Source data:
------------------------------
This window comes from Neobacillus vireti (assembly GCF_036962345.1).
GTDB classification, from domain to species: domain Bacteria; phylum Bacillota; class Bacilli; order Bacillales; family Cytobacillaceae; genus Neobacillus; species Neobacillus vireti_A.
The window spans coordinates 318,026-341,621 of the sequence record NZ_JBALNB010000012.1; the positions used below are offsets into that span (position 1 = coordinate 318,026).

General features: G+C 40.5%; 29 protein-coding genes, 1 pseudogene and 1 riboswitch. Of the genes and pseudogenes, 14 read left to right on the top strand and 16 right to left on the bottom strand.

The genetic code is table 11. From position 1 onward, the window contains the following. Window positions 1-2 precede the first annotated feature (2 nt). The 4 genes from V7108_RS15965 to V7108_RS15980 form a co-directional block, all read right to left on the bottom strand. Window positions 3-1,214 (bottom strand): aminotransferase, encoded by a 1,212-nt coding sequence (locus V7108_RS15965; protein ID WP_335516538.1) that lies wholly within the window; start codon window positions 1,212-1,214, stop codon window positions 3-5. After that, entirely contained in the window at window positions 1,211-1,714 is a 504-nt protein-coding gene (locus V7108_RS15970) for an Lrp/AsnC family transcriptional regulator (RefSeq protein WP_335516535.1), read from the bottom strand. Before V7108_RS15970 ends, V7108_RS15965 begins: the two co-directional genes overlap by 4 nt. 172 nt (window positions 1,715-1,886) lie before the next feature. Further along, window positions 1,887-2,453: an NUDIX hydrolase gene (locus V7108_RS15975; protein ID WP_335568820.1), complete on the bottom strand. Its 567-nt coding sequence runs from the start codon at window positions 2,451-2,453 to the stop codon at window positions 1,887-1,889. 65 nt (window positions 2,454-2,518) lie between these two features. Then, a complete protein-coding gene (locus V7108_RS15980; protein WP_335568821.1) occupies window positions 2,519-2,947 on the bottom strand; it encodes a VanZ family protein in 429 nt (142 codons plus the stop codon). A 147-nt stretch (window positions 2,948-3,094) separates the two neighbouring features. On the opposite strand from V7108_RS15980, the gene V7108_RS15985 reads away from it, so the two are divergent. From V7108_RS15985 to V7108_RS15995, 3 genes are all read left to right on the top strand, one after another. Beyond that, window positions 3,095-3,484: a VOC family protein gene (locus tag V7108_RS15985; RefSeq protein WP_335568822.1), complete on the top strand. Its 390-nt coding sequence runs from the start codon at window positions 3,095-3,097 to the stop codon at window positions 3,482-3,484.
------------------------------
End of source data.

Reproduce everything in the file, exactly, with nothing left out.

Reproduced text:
This window comes from Neobacillus vireti (assembly GCF_036962345.1).
GTDB classification, from domain to species: domain Bacteria; phylum Bacillota; class Bacilli; order Bacillales; family Cytobacillaceae; genus Neobacillus; species Neobacillus vireti_A.
The window spans coordinates 318,026-341,621 of the sequence record NZ_JBALNB010000012.1; the positions used below are offsets into that span (position 1 = coordinate 318,026).

General features: G+C 40.5%; 29 protein-coding genes, 1 pseudogene and 1 riboswitch. Of the genes and pseudogenes, 14 read left to right on the top strand and 16 right to left on the bottom strand.

The genetic code is table 11. From position 1 onward, the window contains the following. Window positions 1-2 precede the first annotated feature (2 nt). The 4 genes from V7108_RS15965 to V7108_RS15980 form a co-directional block, all read right to left on the bottom strand. Window positions 3-1,214 (bottom strand): aminotransferase, encoded by a 1,212-nt coding sequence (locus V7108_RS15965; protein ID WP_335516538.1) that lies wholly within the window; start codon window positions 1,212-1,214, stop codon window positions 3-5. After that, entirely contained in the window at window positions 1,211-1,714 is a 504-nt protein-coding gene (locus V7108_RS15970) for an Lrp/AsnC family transcriptional regulator (RefSeq protein WP_335516535.1), read from the bottom strand. Before V7108_RS15970 ends, V7108_RS15965 begins: the two co-directional genes overlap by 4 nt. 172 nt (window positions 1,715-1,886) lie before the next feature. Further along, window positions 1,887-2,453: an NUDIX hydrolase gene (locus V7108_RS15975; protein ID WP_335568820.1), complete on the bottom strand. Its 567-nt coding sequence runs from the start codon at window positions 2,451-2,453 to the stop codon at window positions 1,887-1,889. 65 nt (window positions 2,454-2,518) lie between these two features. Then, a complete protein-coding gene (locus V7108_RS15980; protein WP_335568821.1) occupies window positions 2,519-2,947 on the bottom strand; it encodes a VanZ family protein in 429 nt (142 codons plus the stop codon). A 147-nt stretch (window positions 2,948-3,094) separates the two neighbouring features. On the opposite strand from V7108_RS15980, the gene V7108_RS15985 reads away from it, so the two are divergent. From V7108_RS15985 to V7108_RS15995, 3 genes are all read left to right on the top strand, one after another. Beyond that, window positions 3,095-3,484: a VOC family protein gene (locus tag V7108_RS15985; RefSeq protein WP_335568822.1), complete on the top strand. Its 390-nt coding sequence runs from the start codon at window positions 3,095-3,097 to the stop codon at window positions 3,482-3,484.